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  #1  
Old 02-19-2007, 07:24 PM
piggles piggles is offline
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Advice on network drives

Since my internal HD of my powerbook died recently, I'm looking into getting a network drive to do regualr backup over wireless network. I only started using superduper recently (will buy a copy soon for smart update) and by the time I realized my hard drive was failing I haven't made the clone of my drive and it was too late...

Anyhow, I'm looking into something like LaCie Ethernet Disk mini, 250GB or perhaps 400GB for its price. Is this a good product once I format it to ext3, or is there something comparable in size/price that one might recommend?

I also read bunch of comments saying backing up over wireless network is slow- but how slow is it? Right now my wireless router (WGR614) is set for both 802.11b and g and my powerbook has Airtport Extreme. I expect it to take a while for initial backup, but usually how long will smart backup take? minutes or 10's of minutes? My hard drive is 80GB and about 30GB is system and apps.

I'll appreciate any comments.
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Old 02-19-2007, 09:41 PM
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dnanian dnanian is offline
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Most of the low-end NAS devices (like the LaCie) are pretty slow, even discounting the wireless.

Personally, I use and recommend the Infrant ReadyNAS NV+. It's fast, redundant, reliable and supports Macs nicely...
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Old 02-20-2007, 03:12 PM
piggles piggles is offline
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Well I wish I had a grand to drop on a really nice NAS like infrant Ready NAS, but that's not the case. (but some day...) I guess the question about the cheaper NAS isn't IF it is slow but HOW slow it is. How long do you think it will take for doing smart update on 30GB system/app files?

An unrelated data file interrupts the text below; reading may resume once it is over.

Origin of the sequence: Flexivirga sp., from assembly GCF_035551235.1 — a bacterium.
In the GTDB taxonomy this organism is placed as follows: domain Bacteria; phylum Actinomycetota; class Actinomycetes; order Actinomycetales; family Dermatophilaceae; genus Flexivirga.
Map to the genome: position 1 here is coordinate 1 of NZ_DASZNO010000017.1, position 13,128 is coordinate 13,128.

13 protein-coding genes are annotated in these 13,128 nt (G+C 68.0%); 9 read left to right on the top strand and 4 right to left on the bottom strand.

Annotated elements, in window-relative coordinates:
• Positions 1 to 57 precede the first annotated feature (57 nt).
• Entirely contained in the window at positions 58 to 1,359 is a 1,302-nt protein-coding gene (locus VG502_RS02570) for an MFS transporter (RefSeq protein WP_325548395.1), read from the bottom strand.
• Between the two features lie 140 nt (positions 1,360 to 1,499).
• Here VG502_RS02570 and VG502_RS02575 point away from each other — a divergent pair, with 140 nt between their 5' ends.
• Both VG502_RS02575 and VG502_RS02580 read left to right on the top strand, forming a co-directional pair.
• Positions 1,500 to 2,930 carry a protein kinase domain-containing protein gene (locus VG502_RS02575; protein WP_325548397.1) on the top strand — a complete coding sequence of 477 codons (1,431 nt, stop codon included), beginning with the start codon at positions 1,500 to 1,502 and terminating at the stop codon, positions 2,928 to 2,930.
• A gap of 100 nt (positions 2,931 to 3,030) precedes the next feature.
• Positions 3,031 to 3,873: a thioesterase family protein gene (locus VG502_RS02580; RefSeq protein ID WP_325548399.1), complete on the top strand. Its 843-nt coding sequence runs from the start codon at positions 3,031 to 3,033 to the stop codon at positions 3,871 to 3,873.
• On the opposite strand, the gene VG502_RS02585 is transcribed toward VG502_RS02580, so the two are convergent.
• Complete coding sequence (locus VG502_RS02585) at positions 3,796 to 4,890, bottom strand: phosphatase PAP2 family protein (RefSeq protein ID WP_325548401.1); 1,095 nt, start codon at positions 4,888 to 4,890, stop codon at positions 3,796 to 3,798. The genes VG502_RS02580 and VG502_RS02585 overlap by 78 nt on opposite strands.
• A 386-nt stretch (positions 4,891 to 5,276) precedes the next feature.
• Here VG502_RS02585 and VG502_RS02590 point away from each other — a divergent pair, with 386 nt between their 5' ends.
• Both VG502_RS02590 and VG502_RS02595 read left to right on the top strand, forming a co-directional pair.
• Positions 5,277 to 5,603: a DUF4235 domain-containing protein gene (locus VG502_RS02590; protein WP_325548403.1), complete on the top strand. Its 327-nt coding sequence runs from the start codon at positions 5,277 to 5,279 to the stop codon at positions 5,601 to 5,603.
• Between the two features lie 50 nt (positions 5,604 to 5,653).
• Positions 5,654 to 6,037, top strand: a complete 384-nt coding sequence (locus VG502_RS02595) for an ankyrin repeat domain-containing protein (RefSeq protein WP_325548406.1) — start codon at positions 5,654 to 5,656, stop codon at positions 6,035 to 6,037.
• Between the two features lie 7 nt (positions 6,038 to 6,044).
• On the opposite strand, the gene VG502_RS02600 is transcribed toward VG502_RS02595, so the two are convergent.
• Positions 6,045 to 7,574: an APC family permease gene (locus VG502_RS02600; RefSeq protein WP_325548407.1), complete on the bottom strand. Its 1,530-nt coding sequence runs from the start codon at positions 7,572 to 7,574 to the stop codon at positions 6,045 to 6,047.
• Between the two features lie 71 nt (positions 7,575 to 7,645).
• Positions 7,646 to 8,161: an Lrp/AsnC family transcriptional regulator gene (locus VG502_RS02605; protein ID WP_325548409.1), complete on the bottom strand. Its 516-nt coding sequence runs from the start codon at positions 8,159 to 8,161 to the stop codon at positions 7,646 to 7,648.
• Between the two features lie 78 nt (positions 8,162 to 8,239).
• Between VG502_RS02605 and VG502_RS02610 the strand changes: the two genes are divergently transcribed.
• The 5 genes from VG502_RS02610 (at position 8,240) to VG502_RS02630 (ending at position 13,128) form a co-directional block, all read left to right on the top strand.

And have you done any tests on those LaCie Ethernet Disk? Are they reliable?
If it is way too slow, I may just scrap the idea for now and stick to my firewire drive...
I'll just have to remember to connect it regularly to do backups.
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Old 02-20-2007, 04:07 PM
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The ReadyNAS is about $600 without drives, so it's not that expensive.

Anyway, after making sure the LaCie is formatted as ext3 (or something else non-FAT32 that supports large files), and using SMB, I'd expect it to go at about 1MB/s during the initial backup. Subsequent smart updates will be faster -- how fast depends on the number of changes made.
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Old 02-20-2007, 05:18 PM
piggles piggles is offline
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Partition size and system performance

I appreciate the input. Since having a NAS is really only for convenience, I may just wait until I have money to get infrant like you suggested and stick to my backing up on my FW800 drive.

Now I have a different question: I heard from many experts that OSX uses considerable amount of free disk space to run its things and therefore having more space on a startup drive the better. Now, if I were to partition my 80GB internal HD on Powerbook G4 for sandbox, should I be more concerned to have more space on the original startup drive or the partition for the sandbox? Will having only few GB free space on sandbox slow down the system performance?
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Old 02-20-2007, 05:20 PM
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Before you create a Sandbox, you should see how big you'll need it to be. You can do so by creating it on a larger-than-necessary external partition.

Note that many of the iLife applications store a lot of data in the global /Library. These can considerably increase the size of a Sandbox. You can elect to share much of their Application Support files -- see the User's Guide for the steps.

You want around 15-20% free space for temporary and swap files...
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Old 02-20-2007, 05:26 PM
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ok, so let's say if my sandbox needs to be 10GB, then I should set the partition size to be at least 12GB? Will making the partition size bigger help run things faster?
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Old 02-20-2007, 05:26 PM
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Only up to a point, of course...
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  #9  
Old 02-20-2007, 05:30 PM
piggles piggles is offline
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I'll just give it a try and see how it does. Thanks for the great product!
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